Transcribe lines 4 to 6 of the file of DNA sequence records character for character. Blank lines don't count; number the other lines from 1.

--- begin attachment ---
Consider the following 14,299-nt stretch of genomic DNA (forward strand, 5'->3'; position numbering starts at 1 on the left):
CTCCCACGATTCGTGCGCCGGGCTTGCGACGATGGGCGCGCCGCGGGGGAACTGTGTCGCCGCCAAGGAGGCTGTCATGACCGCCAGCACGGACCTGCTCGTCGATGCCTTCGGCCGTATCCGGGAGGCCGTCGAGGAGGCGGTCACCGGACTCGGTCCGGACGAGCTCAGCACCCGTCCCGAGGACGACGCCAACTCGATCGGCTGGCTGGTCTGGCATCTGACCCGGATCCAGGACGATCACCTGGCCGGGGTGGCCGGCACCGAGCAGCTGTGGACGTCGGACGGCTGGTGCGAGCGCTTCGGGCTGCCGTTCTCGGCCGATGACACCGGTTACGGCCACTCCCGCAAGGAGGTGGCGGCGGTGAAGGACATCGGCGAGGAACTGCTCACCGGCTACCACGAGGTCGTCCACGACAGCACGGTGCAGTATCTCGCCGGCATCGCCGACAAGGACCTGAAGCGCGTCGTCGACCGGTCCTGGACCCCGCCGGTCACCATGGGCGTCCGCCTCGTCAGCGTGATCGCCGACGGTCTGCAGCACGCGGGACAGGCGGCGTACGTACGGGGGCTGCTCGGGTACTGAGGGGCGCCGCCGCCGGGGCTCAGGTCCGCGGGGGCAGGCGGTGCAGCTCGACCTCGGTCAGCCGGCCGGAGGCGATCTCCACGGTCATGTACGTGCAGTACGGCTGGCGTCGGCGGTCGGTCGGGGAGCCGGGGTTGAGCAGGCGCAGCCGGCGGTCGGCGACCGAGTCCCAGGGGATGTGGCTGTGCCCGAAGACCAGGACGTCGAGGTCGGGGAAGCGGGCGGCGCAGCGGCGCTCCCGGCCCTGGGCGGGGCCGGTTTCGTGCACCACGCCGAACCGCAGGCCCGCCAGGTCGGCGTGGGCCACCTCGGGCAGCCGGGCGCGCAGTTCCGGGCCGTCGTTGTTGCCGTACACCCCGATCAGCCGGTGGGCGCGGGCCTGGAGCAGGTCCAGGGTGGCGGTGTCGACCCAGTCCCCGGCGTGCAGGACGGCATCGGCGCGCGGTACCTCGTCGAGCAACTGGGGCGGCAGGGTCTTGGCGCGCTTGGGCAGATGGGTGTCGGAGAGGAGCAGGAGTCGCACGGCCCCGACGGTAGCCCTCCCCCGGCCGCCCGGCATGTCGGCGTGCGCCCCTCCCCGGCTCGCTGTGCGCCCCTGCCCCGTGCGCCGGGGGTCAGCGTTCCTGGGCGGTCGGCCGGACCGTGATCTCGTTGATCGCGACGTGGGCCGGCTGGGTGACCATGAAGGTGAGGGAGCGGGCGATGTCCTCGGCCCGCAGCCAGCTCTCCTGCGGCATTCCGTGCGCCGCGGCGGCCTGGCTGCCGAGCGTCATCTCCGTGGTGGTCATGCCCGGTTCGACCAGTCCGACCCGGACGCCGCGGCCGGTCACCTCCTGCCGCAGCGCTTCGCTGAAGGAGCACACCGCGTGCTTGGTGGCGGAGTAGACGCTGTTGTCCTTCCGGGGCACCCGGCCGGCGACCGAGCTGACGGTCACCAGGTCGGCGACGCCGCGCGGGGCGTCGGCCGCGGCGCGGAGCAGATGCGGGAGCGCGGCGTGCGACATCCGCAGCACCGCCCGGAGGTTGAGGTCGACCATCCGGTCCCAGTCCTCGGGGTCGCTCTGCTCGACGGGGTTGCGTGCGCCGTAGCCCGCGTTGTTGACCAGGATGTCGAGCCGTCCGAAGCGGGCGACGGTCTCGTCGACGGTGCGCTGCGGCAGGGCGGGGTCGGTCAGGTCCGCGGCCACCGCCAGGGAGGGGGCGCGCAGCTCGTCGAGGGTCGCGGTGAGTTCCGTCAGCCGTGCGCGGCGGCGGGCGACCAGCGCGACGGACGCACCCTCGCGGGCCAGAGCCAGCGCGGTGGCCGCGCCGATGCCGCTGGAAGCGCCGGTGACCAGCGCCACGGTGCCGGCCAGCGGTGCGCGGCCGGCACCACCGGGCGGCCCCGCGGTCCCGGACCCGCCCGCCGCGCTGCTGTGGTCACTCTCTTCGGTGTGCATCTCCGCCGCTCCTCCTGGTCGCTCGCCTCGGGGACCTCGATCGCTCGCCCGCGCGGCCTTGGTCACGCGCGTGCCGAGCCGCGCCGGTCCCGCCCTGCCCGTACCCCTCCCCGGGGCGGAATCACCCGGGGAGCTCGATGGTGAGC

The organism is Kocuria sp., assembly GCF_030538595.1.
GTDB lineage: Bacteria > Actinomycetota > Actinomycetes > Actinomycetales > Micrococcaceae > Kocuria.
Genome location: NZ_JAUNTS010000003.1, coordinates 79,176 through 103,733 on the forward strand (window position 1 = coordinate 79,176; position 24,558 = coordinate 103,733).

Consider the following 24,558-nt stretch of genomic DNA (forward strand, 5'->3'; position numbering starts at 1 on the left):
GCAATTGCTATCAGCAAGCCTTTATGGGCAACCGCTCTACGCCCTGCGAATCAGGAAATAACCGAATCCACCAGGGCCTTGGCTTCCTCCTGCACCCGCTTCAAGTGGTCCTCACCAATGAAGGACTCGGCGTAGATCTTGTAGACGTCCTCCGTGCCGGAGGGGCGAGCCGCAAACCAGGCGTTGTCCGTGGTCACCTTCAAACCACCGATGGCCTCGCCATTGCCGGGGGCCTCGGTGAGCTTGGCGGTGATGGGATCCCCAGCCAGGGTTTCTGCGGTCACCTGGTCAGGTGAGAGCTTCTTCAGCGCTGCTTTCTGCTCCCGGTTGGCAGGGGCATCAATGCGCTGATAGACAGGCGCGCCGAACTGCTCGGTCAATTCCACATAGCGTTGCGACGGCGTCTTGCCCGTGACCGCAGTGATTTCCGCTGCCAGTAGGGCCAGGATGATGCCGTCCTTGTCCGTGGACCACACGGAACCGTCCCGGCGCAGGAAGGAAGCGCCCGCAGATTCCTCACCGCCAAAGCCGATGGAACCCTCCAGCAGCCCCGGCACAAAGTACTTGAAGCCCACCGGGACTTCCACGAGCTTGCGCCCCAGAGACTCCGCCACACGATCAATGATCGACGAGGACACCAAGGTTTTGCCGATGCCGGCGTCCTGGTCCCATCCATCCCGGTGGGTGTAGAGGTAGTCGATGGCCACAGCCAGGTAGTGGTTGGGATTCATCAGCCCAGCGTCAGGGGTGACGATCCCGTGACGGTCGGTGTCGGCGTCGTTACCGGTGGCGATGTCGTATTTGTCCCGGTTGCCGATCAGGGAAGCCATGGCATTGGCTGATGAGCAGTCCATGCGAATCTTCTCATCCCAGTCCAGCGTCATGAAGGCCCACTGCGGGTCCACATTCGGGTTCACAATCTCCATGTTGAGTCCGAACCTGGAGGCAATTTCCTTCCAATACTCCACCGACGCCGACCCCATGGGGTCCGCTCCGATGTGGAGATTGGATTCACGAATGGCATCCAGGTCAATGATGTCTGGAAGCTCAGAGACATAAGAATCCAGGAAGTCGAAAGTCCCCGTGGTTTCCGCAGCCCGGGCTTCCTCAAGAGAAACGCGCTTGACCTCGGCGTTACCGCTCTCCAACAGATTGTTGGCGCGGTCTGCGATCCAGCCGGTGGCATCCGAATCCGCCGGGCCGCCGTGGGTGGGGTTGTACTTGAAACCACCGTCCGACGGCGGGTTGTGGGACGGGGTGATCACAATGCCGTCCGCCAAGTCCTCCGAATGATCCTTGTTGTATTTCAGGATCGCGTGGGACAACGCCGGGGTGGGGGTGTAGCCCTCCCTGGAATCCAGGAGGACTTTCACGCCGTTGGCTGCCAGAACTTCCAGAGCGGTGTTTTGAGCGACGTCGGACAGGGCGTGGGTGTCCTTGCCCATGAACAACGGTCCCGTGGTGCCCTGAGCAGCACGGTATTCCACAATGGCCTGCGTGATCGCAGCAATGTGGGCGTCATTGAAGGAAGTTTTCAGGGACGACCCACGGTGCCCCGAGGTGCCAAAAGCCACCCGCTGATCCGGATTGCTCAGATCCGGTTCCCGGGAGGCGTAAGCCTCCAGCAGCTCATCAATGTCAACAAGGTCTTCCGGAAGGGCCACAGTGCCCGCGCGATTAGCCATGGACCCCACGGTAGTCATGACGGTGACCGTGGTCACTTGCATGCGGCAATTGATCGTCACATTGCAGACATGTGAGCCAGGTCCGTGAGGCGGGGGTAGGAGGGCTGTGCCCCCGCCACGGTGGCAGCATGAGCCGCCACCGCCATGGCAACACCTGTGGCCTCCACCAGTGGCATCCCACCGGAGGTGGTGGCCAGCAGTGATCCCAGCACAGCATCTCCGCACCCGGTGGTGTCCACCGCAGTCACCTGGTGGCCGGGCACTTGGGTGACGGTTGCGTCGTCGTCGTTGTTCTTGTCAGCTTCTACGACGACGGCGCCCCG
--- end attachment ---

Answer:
GTDB lineage: Bacteria > Actinomycetota > Actinomycetes > Actinomycetales > Micrococcaceae > Kocuria.
Genome location: NZ_JAUNTS010000003.1, coordinates 79,176 through 103,733 on the forward strand (window position 1 = coordinate 79,176; position 24,558 = coordinate 103,733).

Consider the following 24,558-nt stretch of genomic DNA (forward strand, 5'->3'; position numbering starts at 1 on the left):